NBN claims top-secret classification on leaked docs: Conroy

Senator Stephen Conroy has said his office was not allowed to film yesterday's AFP raid at Parliament House, because national security matters were at stake.

The documents behind a series of damaging leaks on the state of the National Broadband Network (NBN) rollout have been claimed as having top-secret classification by NBN, Senator Stephen Conroy has said.

Speaking to The Guardian while the Australian Federal Police (AFP) continued its raid on Parliament House last night, the senator said his office was told that national security matters were involved.

"NBN Co has claimed the documents are top secret ... as the former minister for communications and the minister who established the NBN Co, there are no documents produced inside NBN Co that would come within a bull's roar of being top secret," Conroy said.

"We sought to record today's events, and my staff were informed they were not allowed to record the events because there were national security matters at stake."

Conroy said his office had filmed the raid conducted during the election campaign, and that the footage was used to reveal the AFP had allowed an NBN employee to attend the raid.

NBN chairman Ziggy Switkowski previously claimed that the documents were stolen, in a column that Secretary of the Department of the Prime Minister and Cabinet Martin Parkinson found breached the caretaker conventions that dictate how government departments and businesses are to behave during an election.

On that charge, Conroy said theft is usually a state matter, so it is a mystery why the Australian Federal Police continue to be involved.

Despite NBN having used the well-worn commercial-in-confidence excuse to avoid scrutiny during his time as communications minister, Conroy said NBN could not use that reasoning as justification for calling in the AFP.

"There is no commercial-in-confidence when you are established as a public-sector monopoly, there's no commercial-in-confidence issues at all," he said.

For its part, NBN said it operates critical national infrastructure and was well within its rights to refer theft or other criminal matters to police.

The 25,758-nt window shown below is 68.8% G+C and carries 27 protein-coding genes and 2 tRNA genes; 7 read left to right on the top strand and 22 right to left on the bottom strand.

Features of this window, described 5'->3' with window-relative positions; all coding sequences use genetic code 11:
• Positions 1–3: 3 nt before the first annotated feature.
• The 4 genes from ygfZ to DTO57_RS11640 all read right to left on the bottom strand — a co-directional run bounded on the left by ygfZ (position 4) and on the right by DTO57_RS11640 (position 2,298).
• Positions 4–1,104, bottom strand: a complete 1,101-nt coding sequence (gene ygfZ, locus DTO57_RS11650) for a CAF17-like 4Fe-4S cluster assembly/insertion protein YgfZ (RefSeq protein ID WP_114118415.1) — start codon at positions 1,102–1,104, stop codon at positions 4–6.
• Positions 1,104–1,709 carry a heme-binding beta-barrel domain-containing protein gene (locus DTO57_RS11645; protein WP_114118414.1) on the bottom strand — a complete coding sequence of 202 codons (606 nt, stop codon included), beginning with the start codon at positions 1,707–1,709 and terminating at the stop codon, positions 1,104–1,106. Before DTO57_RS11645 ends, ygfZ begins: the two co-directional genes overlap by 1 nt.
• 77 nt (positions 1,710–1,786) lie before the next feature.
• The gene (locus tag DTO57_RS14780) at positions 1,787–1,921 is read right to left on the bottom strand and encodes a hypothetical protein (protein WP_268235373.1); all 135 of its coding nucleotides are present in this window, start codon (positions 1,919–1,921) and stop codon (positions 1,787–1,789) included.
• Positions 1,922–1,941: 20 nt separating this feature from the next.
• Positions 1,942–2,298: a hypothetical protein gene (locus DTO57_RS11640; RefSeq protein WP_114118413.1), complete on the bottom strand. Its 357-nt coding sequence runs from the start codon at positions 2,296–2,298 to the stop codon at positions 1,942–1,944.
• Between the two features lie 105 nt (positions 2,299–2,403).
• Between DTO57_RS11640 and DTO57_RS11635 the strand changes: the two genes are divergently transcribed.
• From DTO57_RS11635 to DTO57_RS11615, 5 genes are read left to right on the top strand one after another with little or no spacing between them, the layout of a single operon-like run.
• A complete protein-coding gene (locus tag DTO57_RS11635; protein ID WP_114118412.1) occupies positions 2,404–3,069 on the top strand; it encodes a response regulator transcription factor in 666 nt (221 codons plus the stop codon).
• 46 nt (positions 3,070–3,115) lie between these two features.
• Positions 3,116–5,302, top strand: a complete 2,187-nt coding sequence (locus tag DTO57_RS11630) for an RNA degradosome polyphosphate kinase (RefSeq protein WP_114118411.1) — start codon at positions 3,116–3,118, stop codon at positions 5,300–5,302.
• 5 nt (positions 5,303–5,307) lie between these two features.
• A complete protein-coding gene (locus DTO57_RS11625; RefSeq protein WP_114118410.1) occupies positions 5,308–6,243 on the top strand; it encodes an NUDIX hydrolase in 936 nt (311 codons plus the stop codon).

"It is a matter for the AFP as to whether they accept the referral and pursue any matter, based on their own independent advice and judgment," an NBN spokesperson said.

The documents seized by the AFP during its pair of raids have had parliamentary privilege claimed on them by Conroy, meaning they are now sealed and sit with the Clerk of the Senate pending a determination on whether parliamentary privilege applies to them.

"It's of vital importance that parliamentary privilege is honoured," Shadow Attorney-General Mark Dreyfus said on Wednesday. "It is vital to the way in which parliamentarians go about doing their work.

"It protects documents that they obtain or documents that they create as part of doing their work, which, in the present situation, is work that concerns the accountability of a government-owned corporation which is spending billions and billions of dollars of public money."

Opposition Leader Bill Shorten said the government is overreaching on the issue.

"I cannot believe the extent to which this government will go to cover up its NBN stuff-up," Shorten said on Wednesday.

"At the end of the day, the public have a right to know if billions of dollars are being wasted."

Prime Minister Malcolm Turnbull has accused Senator Conroy of meddling in the course of justice and bullying the AFP.

"As for him trying to use political influence to stop an investigation ... he should know better," Turnbull said.

NBN is scheduled to release an updated Corporate Plan on Friday.

Updated 8.23 am AEST 26 August 2016: Additional NBN comment


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